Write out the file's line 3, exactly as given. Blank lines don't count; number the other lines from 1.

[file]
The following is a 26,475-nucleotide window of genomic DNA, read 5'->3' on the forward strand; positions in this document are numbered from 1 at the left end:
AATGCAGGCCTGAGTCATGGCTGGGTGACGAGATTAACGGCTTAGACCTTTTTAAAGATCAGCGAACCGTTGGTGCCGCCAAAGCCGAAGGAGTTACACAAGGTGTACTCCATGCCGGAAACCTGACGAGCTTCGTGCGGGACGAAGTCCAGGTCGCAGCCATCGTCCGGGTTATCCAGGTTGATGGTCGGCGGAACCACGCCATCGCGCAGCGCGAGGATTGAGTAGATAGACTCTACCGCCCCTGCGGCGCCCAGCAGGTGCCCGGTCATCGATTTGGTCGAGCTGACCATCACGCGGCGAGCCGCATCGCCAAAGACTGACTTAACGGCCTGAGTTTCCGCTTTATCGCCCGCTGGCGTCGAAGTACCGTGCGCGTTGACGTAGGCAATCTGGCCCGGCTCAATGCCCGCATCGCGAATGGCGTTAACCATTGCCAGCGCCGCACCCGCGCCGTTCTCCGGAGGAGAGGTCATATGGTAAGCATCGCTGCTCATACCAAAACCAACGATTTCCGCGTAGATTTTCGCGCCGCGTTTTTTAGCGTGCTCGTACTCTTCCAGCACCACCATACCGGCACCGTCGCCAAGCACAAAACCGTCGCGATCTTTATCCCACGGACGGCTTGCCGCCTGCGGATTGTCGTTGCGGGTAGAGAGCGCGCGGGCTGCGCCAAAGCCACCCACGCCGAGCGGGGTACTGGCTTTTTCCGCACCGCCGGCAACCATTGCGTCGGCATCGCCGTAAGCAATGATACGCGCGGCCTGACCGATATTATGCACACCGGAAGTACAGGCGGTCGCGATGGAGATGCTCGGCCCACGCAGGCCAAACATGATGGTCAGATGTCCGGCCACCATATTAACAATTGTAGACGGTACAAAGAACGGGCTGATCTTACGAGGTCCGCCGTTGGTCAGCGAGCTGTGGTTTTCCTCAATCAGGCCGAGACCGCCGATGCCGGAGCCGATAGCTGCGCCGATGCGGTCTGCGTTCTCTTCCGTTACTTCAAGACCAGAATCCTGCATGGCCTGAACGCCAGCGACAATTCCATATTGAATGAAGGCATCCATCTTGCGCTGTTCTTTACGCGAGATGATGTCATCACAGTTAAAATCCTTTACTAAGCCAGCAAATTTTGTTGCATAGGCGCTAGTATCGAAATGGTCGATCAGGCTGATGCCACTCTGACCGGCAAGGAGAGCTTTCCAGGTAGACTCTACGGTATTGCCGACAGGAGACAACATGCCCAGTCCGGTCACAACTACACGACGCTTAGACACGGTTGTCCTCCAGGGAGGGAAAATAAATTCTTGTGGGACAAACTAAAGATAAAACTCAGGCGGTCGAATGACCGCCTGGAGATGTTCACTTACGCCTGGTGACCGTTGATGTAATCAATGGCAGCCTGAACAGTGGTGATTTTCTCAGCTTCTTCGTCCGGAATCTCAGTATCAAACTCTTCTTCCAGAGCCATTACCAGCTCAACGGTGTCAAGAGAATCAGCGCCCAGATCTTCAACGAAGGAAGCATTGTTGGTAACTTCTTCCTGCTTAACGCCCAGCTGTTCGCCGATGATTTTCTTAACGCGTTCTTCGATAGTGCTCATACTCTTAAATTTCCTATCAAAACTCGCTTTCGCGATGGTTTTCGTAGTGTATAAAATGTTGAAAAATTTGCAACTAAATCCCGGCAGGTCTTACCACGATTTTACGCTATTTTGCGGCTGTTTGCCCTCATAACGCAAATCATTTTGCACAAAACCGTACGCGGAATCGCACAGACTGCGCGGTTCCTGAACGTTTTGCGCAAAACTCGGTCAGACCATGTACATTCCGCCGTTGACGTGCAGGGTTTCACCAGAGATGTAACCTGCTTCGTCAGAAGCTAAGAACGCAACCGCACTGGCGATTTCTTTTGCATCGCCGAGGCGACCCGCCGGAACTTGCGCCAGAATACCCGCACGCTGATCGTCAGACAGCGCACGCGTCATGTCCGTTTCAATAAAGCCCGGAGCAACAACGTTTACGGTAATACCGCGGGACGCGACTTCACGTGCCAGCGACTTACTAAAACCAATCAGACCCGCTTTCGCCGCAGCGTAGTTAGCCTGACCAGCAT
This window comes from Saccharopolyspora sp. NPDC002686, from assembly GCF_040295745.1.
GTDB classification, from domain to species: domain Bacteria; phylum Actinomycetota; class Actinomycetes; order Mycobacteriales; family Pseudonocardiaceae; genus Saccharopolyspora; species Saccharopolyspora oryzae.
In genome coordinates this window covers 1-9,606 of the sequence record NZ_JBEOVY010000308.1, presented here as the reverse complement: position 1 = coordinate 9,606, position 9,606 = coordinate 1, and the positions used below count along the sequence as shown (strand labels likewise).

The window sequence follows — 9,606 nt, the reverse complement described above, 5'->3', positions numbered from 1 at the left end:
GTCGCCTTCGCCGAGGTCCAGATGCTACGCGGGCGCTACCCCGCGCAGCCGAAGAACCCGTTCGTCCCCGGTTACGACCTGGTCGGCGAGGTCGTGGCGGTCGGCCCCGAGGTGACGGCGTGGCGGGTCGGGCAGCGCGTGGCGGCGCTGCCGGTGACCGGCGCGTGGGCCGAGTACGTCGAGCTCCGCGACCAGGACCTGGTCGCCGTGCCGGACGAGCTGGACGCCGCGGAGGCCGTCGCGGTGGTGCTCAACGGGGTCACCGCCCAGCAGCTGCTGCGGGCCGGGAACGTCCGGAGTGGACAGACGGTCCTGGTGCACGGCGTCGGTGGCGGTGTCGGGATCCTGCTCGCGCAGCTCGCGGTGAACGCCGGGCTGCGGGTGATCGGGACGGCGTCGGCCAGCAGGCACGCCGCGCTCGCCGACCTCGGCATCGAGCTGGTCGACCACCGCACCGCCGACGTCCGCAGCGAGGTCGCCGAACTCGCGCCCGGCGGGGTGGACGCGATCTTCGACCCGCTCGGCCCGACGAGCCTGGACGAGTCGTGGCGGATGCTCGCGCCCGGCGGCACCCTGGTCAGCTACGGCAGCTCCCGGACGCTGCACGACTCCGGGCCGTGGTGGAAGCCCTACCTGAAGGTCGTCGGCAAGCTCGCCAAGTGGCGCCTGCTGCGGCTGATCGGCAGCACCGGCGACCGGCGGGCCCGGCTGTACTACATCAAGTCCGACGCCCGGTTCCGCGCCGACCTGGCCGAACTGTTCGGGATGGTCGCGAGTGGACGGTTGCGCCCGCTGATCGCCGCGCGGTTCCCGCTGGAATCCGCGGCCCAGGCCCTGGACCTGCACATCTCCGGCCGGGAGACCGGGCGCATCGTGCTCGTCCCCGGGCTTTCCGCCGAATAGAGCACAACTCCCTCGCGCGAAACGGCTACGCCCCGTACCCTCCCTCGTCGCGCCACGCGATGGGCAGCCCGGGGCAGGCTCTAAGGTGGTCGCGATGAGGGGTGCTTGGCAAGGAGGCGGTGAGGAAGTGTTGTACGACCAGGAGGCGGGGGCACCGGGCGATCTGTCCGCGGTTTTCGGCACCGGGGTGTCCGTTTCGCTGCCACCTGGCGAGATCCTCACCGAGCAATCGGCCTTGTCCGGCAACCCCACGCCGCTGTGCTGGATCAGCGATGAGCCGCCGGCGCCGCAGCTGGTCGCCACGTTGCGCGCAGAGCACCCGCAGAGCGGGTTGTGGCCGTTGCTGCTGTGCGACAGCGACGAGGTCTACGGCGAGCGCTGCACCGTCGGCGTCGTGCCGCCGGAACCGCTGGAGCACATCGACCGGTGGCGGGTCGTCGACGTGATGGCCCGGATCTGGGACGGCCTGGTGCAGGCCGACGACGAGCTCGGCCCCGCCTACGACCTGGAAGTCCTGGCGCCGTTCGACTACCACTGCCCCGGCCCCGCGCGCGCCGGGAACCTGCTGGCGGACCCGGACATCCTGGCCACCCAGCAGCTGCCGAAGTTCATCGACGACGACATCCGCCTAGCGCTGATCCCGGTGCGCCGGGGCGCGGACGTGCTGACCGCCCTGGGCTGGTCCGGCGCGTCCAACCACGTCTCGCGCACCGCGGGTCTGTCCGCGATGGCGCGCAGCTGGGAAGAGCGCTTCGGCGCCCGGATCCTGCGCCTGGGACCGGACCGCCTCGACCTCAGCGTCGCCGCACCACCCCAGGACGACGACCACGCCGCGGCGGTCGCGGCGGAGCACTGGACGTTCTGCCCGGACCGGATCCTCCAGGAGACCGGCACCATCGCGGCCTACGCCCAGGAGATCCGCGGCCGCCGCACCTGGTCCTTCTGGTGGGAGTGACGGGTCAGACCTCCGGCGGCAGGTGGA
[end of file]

This window comes from Saccharopolyspora sp. NPDC002686, from assembly GCF_040295745.1.